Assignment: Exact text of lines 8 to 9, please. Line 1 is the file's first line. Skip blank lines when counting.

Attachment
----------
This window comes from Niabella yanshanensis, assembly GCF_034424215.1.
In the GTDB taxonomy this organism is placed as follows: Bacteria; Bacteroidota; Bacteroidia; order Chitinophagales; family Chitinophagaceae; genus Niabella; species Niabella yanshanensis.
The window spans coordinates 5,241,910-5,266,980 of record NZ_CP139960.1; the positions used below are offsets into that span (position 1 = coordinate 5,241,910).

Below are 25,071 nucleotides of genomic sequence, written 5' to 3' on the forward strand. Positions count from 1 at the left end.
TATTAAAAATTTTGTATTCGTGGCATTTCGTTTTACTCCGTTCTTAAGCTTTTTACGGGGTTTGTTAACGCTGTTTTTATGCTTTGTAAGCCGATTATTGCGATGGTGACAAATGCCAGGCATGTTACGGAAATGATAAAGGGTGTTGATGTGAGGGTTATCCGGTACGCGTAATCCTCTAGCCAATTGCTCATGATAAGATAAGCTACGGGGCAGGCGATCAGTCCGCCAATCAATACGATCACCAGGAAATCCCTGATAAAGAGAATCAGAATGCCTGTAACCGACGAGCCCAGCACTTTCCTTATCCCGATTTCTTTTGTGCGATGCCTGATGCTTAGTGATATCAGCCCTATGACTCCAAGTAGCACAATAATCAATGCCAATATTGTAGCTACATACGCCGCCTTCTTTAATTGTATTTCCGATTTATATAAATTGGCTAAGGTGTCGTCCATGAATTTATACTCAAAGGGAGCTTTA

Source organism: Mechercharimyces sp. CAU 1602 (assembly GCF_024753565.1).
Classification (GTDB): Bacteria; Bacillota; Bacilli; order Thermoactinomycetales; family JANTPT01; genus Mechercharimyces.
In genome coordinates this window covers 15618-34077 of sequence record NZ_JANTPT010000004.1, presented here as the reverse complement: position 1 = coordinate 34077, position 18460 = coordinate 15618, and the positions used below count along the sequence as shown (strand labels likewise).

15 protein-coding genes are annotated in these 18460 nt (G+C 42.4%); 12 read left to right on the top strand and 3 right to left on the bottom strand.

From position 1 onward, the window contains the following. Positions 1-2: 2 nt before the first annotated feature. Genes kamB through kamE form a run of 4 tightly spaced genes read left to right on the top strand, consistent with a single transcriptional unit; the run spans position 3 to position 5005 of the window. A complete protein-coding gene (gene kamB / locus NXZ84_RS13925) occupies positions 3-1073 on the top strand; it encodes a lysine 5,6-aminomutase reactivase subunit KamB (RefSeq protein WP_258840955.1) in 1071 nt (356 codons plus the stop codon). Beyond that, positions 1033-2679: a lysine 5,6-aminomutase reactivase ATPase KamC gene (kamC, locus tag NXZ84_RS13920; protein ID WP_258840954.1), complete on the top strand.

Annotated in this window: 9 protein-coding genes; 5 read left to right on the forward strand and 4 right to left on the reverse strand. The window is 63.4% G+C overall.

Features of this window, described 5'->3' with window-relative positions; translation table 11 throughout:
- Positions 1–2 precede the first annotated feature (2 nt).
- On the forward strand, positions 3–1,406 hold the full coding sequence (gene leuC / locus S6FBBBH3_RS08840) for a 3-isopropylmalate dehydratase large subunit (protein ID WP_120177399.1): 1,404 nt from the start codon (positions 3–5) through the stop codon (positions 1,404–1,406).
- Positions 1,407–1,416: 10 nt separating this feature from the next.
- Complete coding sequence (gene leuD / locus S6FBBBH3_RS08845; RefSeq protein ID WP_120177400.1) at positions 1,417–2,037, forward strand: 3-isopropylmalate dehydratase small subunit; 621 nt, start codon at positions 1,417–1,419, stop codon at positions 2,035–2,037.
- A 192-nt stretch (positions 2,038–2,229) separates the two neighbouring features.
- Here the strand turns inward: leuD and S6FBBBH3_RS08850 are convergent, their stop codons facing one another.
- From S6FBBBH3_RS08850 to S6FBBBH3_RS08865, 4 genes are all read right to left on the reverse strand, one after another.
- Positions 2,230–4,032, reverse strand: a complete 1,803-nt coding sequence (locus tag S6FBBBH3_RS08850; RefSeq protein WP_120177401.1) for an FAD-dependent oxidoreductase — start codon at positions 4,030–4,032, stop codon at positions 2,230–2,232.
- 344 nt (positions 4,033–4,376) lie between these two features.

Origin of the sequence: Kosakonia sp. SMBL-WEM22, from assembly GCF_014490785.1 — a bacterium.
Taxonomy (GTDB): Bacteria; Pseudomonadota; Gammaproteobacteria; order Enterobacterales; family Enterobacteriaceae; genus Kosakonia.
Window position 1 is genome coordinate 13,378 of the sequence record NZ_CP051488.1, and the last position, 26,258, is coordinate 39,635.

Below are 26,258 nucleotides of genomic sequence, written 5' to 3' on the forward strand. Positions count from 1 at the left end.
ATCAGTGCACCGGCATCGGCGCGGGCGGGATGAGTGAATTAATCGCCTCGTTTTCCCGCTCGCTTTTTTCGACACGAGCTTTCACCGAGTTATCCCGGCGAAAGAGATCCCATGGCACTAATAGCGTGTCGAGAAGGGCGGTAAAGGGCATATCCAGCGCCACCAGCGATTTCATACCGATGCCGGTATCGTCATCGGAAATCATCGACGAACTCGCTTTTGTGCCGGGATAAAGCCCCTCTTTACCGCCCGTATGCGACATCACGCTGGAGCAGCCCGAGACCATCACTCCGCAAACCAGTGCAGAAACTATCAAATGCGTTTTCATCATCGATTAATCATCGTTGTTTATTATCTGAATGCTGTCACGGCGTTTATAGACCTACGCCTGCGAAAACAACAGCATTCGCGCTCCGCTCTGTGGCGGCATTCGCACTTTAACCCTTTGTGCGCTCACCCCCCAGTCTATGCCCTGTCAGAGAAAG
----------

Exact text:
In genome coordinates this window covers 15618-34077 of sequence record NZ_JANTPT010000004.1, presented here as the reverse complement: position 1 = coordinate 34077, position 18460 = coordinate 15618, and the positions used below count along the sequence as shown (strand labels likewise).

15 protein-coding genes are annotated in these 18460 nt (G+C 42.4%); 12 read left to right on the top strand and 3 right to left on the bottom strand.